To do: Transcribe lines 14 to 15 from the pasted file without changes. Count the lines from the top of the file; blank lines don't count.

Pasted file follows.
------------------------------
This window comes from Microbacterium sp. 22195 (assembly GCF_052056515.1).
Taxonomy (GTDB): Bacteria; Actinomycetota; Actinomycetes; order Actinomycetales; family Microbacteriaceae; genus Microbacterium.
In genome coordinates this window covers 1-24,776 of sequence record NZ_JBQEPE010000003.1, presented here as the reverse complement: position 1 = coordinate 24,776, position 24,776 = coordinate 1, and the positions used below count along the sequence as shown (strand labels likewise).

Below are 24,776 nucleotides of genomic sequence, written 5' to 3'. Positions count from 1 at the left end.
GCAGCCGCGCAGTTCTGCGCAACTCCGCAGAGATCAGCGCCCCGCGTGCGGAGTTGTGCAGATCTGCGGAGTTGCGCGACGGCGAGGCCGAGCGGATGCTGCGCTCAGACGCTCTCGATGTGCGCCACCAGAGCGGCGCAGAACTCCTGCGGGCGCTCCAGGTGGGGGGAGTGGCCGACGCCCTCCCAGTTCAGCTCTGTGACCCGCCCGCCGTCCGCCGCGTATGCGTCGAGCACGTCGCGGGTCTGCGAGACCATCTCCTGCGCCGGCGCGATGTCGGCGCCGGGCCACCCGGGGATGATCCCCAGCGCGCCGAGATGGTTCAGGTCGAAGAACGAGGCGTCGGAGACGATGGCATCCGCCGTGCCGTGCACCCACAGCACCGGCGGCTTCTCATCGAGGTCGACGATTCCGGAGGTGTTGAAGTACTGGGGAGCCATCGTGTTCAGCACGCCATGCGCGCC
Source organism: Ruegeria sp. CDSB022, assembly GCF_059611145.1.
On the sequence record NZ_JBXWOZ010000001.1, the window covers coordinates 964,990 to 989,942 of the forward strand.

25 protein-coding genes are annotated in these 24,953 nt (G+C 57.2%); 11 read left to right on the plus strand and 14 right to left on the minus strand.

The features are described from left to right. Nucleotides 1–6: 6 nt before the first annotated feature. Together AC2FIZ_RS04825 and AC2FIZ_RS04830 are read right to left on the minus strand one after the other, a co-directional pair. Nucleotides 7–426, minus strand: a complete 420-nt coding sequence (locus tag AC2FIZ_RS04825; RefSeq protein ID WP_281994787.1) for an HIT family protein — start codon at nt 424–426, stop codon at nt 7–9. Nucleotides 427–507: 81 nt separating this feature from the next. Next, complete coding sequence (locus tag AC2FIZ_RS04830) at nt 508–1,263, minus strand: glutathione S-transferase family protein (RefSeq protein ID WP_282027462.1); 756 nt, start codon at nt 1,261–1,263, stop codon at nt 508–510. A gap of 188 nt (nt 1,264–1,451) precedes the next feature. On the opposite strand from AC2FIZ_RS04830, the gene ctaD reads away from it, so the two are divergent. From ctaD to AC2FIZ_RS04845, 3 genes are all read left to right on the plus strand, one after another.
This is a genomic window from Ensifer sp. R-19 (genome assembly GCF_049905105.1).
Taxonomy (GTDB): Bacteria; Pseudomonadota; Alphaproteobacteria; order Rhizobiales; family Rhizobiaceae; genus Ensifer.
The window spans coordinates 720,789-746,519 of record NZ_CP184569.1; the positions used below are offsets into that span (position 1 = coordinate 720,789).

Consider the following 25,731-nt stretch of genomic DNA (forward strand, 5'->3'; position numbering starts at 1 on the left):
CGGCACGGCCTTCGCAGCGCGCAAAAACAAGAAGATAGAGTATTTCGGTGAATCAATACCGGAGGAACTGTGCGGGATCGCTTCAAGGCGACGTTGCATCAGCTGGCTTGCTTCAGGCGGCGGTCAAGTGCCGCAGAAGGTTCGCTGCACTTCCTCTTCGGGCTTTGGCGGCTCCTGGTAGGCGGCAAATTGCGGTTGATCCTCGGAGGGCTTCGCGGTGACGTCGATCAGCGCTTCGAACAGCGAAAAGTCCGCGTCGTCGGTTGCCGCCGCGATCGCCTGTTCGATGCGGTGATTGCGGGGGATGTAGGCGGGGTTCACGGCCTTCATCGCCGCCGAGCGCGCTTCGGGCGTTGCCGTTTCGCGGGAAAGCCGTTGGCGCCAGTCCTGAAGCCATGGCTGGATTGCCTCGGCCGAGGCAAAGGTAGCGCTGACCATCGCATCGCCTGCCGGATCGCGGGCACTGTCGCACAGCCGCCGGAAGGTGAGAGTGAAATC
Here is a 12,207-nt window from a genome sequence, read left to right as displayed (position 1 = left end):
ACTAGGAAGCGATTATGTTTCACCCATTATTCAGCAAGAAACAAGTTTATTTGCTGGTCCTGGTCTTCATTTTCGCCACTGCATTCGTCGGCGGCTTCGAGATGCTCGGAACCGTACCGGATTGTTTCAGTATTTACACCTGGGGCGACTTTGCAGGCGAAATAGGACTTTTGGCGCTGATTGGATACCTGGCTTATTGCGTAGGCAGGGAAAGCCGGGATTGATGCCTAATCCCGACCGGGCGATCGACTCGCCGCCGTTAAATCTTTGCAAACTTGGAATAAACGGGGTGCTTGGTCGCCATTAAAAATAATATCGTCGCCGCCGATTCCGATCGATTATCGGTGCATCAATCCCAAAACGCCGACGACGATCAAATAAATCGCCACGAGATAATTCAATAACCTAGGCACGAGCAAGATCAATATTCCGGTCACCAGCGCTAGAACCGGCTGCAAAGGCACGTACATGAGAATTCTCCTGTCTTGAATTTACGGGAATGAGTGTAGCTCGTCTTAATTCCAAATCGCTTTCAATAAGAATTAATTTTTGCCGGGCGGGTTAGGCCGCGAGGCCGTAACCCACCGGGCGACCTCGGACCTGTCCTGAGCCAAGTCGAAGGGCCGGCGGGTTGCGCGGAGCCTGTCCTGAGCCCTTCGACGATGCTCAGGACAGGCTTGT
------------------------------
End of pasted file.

CGGCACGGCCTTCGCAGCGCGCAAAAACAAGAAGATAGAGTATTTCGGTGAATCAATACCGGAGGAACTGTGCGGGATCGCTTCAAGGCGACGTTGCATCAGCTGGCTTGCTTCAGGCGGCGGTCAAGTGCCGCAGAAGGTTCGCTGCACTTCCTCTTCGGGCTTTGGCGGCTCCTGGTAGGCGGCAAATTGCGGTTGATCCTCGGAGGGCTTCGCGGTGACGTCGATCAGCGCTTCGAACAGCGAAAAGTCCGCGTCGTCGGTTGCCGCCGCGATCGCCTGTTCGATGCGGTGATTGCGGGGGATGTAGGCGGGGTTCACGGCCTTCATCGCCGCCGAGCGCGCTTCGGGCGTTGCCGTTTCGCGGGAAAGCCGTTGGCGCCAGTCCTGAAGCCATGGCTGGATTGCCTCGGCCGAGGCAAAGGTAGCGCTGACCATCGCATCGCCTGCCGGATCGCGGGCACTGTCGCACAGCCGCCGGAAGGTGAGAGTGAAATC
Here is a 12,207-nt window from a genome sequence, read left to right as displayed (position 1 = left end):